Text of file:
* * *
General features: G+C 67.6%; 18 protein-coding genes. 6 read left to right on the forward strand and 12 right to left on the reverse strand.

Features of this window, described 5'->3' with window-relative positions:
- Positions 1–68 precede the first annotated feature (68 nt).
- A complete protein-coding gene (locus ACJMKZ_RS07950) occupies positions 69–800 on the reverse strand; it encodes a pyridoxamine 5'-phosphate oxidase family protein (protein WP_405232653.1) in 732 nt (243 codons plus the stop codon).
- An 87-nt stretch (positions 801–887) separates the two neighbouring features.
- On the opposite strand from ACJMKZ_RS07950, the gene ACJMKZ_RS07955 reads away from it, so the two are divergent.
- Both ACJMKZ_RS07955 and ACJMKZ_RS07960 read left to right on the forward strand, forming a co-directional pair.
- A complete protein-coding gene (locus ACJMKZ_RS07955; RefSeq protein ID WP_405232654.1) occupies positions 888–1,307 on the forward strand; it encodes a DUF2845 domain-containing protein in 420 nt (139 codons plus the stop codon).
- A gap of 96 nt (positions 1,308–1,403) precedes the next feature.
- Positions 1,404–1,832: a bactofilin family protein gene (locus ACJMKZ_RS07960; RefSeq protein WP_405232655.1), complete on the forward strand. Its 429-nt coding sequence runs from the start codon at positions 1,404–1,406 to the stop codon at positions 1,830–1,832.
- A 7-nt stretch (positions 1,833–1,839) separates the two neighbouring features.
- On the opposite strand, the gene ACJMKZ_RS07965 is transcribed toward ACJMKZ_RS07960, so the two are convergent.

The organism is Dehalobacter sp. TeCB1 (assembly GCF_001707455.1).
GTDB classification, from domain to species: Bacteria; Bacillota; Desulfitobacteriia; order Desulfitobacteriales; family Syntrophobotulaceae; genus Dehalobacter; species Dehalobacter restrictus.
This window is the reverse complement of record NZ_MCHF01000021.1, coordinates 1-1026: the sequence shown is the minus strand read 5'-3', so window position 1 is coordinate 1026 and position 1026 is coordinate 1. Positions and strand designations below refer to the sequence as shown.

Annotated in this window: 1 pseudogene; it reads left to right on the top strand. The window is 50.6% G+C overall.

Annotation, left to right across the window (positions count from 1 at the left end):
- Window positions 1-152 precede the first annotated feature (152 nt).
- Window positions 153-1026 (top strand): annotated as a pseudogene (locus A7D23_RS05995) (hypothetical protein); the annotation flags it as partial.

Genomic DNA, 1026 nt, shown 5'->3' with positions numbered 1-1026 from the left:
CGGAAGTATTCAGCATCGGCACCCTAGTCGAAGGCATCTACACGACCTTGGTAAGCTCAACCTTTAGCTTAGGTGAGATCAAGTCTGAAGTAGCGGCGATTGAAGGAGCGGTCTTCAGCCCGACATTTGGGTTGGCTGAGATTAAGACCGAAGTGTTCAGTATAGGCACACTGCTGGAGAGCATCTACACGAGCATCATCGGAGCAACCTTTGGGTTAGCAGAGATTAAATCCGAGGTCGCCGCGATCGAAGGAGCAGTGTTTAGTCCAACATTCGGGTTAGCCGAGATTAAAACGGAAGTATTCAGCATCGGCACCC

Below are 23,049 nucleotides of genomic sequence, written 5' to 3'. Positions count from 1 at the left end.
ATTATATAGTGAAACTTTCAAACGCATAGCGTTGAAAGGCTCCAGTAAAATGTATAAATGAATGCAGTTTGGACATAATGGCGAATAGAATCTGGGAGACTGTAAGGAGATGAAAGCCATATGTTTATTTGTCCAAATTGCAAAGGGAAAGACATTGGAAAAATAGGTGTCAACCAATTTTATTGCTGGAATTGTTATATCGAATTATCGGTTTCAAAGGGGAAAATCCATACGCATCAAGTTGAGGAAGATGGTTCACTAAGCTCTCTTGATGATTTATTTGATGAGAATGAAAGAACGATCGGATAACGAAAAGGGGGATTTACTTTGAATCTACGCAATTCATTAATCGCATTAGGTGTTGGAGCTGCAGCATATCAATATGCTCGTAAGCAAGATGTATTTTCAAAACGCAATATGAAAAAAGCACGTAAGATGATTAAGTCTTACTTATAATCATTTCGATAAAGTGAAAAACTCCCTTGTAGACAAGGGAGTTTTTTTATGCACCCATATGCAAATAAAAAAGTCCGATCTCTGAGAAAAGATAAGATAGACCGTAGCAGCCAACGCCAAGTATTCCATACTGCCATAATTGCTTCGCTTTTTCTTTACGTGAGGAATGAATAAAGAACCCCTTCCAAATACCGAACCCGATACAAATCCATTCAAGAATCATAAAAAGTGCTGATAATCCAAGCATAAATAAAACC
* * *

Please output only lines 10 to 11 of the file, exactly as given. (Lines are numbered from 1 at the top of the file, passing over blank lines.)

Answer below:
- Positions 1,404–1,832: a bactofilin family protein gene (locus ACJMKZ_RS07960; RefSeq protein WP_405232655.1), complete on the forward strand. Its 429-nt coding sequence runs from the start codon at positions 1,404–1,406 to the stop codon at positions 1,830–1,832.
- A 7-nt stretch (positions 1,833–1,839) separates the two neighbouring features.